When it comes to venture to fundraise, start-ups confront two major options namely seed round and series A. Choosing the right one for your situation can be a tricky job. However, understanding them rightly will help you decide the best stand that will benefit you both in the short as well as long run.

What are they?

Seed round refers to a series of related investments by 15 or lesser number of investors who will ‘seed’ a new firm with an upper cap of $2 million and the money is used to fund the market studies and product development in the early stage. The investors benefit from equity, stock option or convertible notes.

Series A refers to an investment with an upper cap of $10 millions by a smaller number of angel investors who benefit through series A preferred shares.

Get to know seed round

Seed round funding solely pertains to the start-up stage and the investment helps build the foundation for the business to establish itself and move towards sustainability. In this stage, the founder is just experimenting with the business and it is not necessary for them to know everything. Hence the most important thing is to have experienced investors who can troubleshoot any arising challenges. Seed round enables the founders with enough time to shape the business model, adequate opportunities to connect with the business partners behind the mission, facilitate lower dilution and more capital for future rounds and is more flexible to changes based on market expectations.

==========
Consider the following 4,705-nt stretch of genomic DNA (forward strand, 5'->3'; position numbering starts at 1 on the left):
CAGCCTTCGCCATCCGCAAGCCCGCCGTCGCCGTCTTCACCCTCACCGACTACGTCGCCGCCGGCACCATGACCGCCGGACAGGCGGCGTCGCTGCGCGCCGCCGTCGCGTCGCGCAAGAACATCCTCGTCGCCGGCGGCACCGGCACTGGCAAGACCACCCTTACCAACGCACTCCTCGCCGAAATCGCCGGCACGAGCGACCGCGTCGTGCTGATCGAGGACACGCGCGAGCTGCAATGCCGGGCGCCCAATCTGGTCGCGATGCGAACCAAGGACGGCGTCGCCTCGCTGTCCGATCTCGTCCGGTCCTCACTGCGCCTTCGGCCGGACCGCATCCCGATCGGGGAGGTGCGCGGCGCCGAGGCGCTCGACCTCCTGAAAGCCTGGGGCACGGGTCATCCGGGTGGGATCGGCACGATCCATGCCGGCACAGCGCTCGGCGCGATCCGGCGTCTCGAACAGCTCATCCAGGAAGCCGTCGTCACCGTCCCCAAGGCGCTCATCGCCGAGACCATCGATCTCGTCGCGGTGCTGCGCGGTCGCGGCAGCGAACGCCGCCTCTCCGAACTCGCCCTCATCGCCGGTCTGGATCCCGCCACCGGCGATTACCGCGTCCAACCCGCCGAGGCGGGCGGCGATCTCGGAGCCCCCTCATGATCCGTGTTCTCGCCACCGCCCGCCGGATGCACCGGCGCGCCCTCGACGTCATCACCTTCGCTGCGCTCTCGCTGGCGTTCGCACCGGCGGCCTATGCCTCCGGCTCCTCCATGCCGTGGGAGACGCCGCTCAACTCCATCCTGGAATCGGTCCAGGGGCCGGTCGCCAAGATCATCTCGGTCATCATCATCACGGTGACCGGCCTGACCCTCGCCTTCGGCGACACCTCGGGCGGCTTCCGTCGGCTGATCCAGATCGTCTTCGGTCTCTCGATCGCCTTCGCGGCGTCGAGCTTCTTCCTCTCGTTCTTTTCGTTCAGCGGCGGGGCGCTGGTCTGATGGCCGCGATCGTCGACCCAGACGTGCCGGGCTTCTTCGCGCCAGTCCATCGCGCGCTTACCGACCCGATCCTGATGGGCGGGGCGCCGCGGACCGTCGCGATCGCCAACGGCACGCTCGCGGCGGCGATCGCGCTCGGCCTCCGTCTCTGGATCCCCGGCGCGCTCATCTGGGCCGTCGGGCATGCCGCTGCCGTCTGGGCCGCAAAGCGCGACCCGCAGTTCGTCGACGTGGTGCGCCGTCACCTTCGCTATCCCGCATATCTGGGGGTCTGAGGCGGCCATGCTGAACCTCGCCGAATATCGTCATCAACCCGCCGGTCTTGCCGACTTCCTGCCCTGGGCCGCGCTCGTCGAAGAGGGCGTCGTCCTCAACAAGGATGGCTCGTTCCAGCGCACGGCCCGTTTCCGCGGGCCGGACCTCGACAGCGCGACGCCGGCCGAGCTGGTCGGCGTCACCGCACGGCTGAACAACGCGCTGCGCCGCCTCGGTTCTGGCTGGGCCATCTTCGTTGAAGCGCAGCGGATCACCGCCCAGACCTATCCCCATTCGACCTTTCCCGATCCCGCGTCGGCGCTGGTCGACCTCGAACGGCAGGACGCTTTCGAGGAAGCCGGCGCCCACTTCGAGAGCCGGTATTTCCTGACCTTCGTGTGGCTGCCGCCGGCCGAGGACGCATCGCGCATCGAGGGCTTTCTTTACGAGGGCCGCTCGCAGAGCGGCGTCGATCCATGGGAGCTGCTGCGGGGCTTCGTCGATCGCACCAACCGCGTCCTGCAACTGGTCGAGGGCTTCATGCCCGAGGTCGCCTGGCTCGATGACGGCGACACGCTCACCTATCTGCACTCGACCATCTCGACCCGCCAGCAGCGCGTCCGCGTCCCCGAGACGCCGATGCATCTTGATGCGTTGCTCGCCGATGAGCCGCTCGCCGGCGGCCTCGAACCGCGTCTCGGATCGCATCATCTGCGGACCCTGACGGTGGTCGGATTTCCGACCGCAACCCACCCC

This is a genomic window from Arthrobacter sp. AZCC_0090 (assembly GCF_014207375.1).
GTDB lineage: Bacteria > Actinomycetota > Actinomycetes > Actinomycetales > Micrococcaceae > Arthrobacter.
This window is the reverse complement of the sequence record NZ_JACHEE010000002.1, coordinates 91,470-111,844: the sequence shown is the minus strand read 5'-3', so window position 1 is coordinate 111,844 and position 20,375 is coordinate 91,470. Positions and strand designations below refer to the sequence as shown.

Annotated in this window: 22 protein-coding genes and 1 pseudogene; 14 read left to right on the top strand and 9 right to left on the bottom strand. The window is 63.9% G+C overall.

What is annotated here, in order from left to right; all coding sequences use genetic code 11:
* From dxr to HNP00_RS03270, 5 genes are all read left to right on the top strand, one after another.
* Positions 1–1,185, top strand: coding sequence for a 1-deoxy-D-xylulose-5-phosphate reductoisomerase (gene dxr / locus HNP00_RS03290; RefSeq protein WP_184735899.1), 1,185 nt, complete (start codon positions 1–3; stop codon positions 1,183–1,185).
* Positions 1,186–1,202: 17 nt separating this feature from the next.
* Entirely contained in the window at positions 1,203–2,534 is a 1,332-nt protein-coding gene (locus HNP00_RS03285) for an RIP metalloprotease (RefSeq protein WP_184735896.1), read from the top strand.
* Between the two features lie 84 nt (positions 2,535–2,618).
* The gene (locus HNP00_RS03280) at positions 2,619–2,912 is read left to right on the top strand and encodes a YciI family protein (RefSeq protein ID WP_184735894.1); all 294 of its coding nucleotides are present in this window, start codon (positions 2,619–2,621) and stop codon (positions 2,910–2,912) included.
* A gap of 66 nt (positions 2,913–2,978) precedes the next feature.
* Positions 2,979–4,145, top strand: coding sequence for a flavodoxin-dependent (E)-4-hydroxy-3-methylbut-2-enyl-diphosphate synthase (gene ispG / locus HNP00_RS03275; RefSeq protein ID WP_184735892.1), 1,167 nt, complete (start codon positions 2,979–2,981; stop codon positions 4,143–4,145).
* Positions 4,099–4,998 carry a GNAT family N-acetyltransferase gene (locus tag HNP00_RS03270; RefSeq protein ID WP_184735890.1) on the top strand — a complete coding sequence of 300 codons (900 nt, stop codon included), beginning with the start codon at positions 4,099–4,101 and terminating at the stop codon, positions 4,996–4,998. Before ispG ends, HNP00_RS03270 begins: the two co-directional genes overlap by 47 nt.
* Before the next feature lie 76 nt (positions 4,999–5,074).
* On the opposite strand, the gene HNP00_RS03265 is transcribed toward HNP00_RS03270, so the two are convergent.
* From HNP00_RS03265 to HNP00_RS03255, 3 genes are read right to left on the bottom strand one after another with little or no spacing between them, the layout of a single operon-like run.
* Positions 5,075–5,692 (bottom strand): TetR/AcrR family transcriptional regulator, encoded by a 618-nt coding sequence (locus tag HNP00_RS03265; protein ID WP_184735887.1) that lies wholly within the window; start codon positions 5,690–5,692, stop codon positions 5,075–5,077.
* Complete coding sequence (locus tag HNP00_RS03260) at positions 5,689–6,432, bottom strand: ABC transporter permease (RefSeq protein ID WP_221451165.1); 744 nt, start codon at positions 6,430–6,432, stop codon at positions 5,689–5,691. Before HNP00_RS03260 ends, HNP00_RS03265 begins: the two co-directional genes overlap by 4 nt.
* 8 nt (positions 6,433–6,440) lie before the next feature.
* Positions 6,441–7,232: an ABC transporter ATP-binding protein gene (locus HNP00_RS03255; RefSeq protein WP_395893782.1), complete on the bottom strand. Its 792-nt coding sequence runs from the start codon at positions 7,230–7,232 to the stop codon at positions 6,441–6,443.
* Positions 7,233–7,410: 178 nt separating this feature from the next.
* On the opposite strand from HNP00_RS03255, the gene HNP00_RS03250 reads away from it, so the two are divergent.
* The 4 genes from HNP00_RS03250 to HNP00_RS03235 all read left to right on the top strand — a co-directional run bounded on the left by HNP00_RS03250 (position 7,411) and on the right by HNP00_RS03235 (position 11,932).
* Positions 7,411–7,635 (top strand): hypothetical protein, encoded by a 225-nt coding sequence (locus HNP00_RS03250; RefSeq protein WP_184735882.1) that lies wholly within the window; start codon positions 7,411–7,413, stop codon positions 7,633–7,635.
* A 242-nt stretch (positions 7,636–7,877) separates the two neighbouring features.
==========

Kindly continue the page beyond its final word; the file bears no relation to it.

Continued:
Get to know series A

Series A comes into picture while the business model is already developed and established. When you opt to receive series A funding, you are expected to grow fast. Hence it is necessary to have the product market fit as well as established systems that will help multiply the revenue within a short time. The key advantages of series A funding include the ability to grow faster with the help of more cash and larger partners. It assures a better recognition within the community.

Working with the options

Since seed round will give you the flexibility and time needed to stabilize your business, it is essential to go through this step before raising series A capital. Nevertheless, skipping this step and directly jumping into series A makes sense when the start-up needs a large amount of capital that is not possible to get through a seed round and when the founder is almost certain of generating the revenue straight away.